from The Pilates of "Psst!"
by Arne Seligson
Nothing makes me happier than to arrange small toy cars in rows of ten on tables owned by wealthy men. I stand back and admire my work. The sun is just coming up, and I've nearly finished. Up all night! Where does it go? Not the sun, which I'm fully aware doesn't go anywhere—time is what I'm referring to. That's an old and boring question that a lot of people have asked themselves since time began, or at least since people began to be aware of time, and it's a question I ask myself every day. Well, sometimes I skip a day. In any event, there were my cars, all lined up as if parked in a parking lot, almost eleven hundred of them. I was collecting more all the time. They weren't my cars; I was collecting them on behalf of Mr. Luiki, the genteel banker who was kind enough to offer me a home following the destruction by cyclone of my former residence. The best part about living with Mr. Luiki was that he never set limits on where I could go, what I could do, or what I could imagine. Such a sweety.
After breakfast I decided to go for a walk. I told Mr. Luiki that I was going for a walk, and then I went for a walk. After returning from my walk, I opened Mr. Luiki's mail and tossed out all the bad news, per his instruction. There was something about his aunt Horla being stung by a Portuguese man, I think it was, and there was a bill from his taxidermist, but other than that all the news was good today. Happy that he would be happy, I piled the good news onto the tray I always kept handy for this purpose and brought it up to Mr. Luiki's room. Not wanting to disturb him (never wanting to disturb him), I set the tray down gently in front of his door.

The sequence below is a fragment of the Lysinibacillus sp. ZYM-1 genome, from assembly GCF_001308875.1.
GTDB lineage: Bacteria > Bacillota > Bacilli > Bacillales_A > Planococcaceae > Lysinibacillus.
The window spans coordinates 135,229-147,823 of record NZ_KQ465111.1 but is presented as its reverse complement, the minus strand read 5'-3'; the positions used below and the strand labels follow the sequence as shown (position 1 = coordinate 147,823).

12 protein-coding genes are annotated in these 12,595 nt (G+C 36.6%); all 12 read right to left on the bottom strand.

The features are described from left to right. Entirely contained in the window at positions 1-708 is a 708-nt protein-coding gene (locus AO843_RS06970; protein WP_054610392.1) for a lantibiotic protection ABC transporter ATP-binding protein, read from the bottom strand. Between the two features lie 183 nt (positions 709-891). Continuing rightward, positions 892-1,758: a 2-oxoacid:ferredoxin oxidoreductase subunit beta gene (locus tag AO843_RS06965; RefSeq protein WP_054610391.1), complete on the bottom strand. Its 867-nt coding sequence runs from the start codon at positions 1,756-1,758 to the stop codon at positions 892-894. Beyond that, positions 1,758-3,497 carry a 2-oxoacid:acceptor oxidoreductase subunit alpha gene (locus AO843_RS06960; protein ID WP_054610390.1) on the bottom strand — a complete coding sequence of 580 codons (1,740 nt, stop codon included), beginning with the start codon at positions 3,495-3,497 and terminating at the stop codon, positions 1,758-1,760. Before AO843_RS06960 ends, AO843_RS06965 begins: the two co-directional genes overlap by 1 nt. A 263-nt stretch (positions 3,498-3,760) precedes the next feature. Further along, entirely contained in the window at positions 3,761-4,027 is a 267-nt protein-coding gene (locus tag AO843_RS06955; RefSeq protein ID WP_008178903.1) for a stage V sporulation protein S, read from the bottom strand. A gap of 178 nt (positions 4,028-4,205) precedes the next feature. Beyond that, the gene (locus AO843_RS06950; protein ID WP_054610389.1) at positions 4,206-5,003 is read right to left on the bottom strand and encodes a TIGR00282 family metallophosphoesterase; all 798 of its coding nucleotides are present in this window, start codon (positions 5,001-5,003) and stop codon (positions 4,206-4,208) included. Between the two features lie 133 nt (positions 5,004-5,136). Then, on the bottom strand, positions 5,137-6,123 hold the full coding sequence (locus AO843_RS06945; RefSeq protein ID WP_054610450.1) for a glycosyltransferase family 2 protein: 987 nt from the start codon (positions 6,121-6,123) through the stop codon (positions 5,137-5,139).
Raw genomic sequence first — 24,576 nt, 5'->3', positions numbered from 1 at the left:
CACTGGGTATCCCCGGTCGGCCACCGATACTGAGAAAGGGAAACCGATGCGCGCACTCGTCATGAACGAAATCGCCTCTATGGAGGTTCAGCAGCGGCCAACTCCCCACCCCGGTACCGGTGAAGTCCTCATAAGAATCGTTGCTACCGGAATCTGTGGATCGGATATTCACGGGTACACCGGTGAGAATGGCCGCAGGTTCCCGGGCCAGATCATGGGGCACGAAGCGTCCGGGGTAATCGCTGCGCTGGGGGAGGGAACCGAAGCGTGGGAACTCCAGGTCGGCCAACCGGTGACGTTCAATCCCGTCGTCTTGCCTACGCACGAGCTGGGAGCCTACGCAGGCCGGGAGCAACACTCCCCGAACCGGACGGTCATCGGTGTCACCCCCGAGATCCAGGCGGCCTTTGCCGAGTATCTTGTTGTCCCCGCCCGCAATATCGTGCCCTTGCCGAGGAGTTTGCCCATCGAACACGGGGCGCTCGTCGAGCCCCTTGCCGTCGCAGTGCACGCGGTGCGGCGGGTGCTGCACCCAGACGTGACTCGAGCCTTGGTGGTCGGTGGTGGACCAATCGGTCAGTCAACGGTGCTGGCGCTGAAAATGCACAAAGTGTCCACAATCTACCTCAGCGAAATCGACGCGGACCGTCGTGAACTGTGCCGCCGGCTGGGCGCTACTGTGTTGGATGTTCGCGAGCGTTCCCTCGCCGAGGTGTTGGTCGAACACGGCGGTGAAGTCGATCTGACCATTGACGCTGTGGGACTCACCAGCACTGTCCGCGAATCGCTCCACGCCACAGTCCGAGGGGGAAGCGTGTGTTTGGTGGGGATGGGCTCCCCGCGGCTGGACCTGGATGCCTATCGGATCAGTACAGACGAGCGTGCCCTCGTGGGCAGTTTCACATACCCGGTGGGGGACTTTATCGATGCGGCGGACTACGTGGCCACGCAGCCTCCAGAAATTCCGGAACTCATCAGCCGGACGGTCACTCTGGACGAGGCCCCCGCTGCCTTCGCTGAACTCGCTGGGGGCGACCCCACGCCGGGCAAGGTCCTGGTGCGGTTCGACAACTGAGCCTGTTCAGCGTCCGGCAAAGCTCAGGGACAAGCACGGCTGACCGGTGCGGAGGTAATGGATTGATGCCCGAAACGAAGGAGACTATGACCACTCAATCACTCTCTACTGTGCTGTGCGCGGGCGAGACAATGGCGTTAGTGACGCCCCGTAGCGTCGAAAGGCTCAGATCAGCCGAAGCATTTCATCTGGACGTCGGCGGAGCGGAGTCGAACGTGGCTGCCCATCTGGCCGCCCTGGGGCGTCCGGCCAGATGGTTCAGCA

In the afternoon I called my ex-wife and tried to explain how to program the alarm clock I'd bought her for her birthday. I was frustrated that she didn't understand how to program the clock but I was happy to hear her voice. It smelled like lemons or grapes, if grapes had a smell. Of course, nowadays I could only imagine the smell of her voice. But I could do that because, as I said, Mr. Luiki did not place limits on my imagination. (Once, just days after moving in, I imagined a glorious kingdom somewhere in Asia Minor. There were bears and chickens and wallabies and five or six gnats. There were seventeen basketball teams, a swimming pool, a mosque, a synagogue, a Walgreen's, a cathedral, and a double-decker Dunkin' Donuts. Oh, and everywhere you go, sex sex sex! Miles of sex! Metric tons of sex! Gallons and quarts and pints and drams of sex! Yards and meters! Lbs. and Kgs.! Centigrade and Fahrenheit! Et cetera und so weiter! Ich bin ein Berliner! Hahahahaha! No, you've got it all wrong, it's Ich bin Berliner! Ich möchte einen großes Bier für meine Geburtstag! Awful, awful German! My German is fucking awful! I don't know how to speak it, how to write it, or even how to read it! I can pronounce the words, but I can't translate them! It doesn't matter! To me, the pronunciation is the destination. I have no care for meaning. I only care for leaning, leaning against objects, people, and other objects (and people). —All this I imagined, and more, and Mr. Luiki did not object.) Today I imagined that her voice smelled like cantaloupe, just for the hell of it.